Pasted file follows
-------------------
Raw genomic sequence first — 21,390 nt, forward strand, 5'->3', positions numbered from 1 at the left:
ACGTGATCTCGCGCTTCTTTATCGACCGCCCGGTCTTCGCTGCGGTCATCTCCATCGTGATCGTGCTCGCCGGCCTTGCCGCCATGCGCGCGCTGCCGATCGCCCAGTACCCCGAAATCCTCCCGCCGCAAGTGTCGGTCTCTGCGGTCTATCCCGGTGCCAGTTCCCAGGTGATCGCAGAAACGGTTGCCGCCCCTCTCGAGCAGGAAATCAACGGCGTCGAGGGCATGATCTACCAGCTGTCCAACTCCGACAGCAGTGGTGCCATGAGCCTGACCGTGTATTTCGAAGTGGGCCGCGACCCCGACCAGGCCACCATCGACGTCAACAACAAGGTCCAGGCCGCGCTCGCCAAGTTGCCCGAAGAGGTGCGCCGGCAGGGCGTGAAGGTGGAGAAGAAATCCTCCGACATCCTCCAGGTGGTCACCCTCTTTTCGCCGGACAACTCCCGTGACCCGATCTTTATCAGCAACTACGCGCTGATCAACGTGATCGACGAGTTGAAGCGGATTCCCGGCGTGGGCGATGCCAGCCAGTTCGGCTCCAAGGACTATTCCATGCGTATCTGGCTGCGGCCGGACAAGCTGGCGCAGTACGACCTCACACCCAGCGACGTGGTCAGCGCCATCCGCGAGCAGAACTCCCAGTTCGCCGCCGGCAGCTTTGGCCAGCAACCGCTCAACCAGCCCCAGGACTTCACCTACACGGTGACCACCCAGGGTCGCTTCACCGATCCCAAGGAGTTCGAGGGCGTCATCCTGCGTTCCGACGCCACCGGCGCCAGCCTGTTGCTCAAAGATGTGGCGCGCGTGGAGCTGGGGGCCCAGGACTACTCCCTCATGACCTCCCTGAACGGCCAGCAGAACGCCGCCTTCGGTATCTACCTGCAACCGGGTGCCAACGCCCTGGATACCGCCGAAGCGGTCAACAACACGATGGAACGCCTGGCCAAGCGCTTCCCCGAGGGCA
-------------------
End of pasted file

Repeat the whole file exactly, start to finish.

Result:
Raw genomic sequence first — 21,390 nt, forward strand, 5'->3', positions numbered from 1 at the left:
ACGTGATCTCGCGCTTCTTTATCGACCGCCCGGTCTTCGCTGCGGTCATCTCCATCGTGATCGTGCTCGCCGGCCTTGCCGCCATGCGCGCGCTGCCGATCGCCCAGTACCCCGAAATCCTCCCGCCGCAAGTGTCGGTCTCTGCGGTCTATCCCGGTGCCAGTTCCCAGGTGATCGCAGAAACGGTTGCCGCCCCTCTCGAGCAGGAAATCAACGGCGTCGAGGGCATGATCTACCAGCTGTCCAACTCCGACAGCAGTGGTGCCATGAGCCTGACCGTGTATTTCGAAGTGGGCCGCGACCCCGACCAGGCCACCATCGACGTCAACAACAAGGTCCAGGCCGCGCTCGCCAAGTTGCCCGAAGAGGTGCGCCGGCAGGGCGTGAAGGTGGAGAAGAAATCCTCCGACATCCTCCAGGTGGTCACCCTCTTTTCGCCGGACAACTCCCGTGACCCGATCTTTATCAGCAACTACGCGCTGATCAACGTGATCGACGAGTTGAAGCGGATTCCCGGCGTGGGCGATGCCAGCCAGTTCGGCTCCAAGGACTATTCCATGCGTATCTGGCTGCGGCCGGACAAGCTGGCGCAGTACGACCTCACACCCAGCGACGTGGTCAGCGCCATCCGCGAGCAGAACTCCCAGTTCGCCGCCGGCAGCTTTGGCCAGCAACCGCTCAACCAGCCCCAGGACTTCACCTACACGGTGACCACCCAGGGTCGCTTCACCGATCCCAAGGAGTTCGAGGGCGTCATCCTGCGTTCCGACGCCACCGGCGCCAGCCTGTTGCTCAAAGATGTGGCGCGCGTGGAGCTGGGGGCCCAGGACTACTCCCTCATGACCTCCCTGAACGGCCAGCAGAACGCCGCCTTCGGTATCTACCTGCAACCGGGTGCCAACGCCCTGGATACCGCCGAAGCGGTCAACAACACGATGGAACGCCTGGCCAAGCGCTTCCCCGAGGGCA